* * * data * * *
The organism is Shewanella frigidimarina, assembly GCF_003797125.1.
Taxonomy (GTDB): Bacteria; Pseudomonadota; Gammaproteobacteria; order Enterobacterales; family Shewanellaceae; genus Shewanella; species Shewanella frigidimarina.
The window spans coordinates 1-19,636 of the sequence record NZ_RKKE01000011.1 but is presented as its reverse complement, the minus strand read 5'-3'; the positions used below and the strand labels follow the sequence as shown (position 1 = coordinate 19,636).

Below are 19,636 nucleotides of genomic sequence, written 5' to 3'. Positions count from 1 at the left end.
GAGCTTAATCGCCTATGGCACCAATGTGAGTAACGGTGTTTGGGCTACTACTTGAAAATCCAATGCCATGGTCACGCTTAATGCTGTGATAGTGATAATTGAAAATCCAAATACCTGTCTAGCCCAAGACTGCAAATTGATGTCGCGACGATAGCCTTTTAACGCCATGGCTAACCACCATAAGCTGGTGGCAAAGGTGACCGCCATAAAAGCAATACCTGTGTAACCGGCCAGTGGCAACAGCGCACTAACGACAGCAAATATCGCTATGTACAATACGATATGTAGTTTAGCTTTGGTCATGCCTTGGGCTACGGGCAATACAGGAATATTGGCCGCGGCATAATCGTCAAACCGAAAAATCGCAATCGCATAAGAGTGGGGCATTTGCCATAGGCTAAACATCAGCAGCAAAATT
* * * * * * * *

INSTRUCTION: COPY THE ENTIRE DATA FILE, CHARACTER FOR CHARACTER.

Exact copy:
The organism is Shewanella frigidimarina, assembly GCF_003797125.1.
Taxonomy (GTDB): Bacteria; Pseudomonadota; Gammaproteobacteria; order Enterobacterales; family Shewanellaceae; genus Shewanella; species Shewanella frigidimarina.
The window spans coordinates 1-19,636 of the sequence record NZ_RKKE01000011.1 but is presented as its reverse complement, the minus strand read 5'-3'; the positions used below and the strand labels follow the sequence as shown (position 1 = coordinate 19,636).

Below are 19,636 nucleotides of genomic sequence, written 5' to 3'. Positions count from 1 at the left end.
GAGCTTAATCGCCTATGGCACCAATGTGAGTAACGGTGTTTGGGCTACTACTTGAAAATCCAATGCCATGGTCACGCTTAATGCTGTGATAGTGATAATTGAAAATCCAAATACCTGTCTAGCCCAAGACTGCAAATTGATGTCGCGACGATAGCCTTTTAACGCCATGGCTAACCACCATAAGCTGGTGGCAAAGGTGACCGCCATAAAAGCAATACCTGTGTAACCGGCCAGTGGCAACAGCGCACTAACGACAGCAAATATCGCTATGTACAATACGATATGTAGTTTAGCTTTGGTCATGCCTTGGGCTACGGGCAATACAGGAATATTGGCCGCGGCATAATCGTCAAACCGAAAAATCGCAATCGCATAAGAGTGGGGCATTTGCCATAGGCTAAACATCAGCAGCAAAATT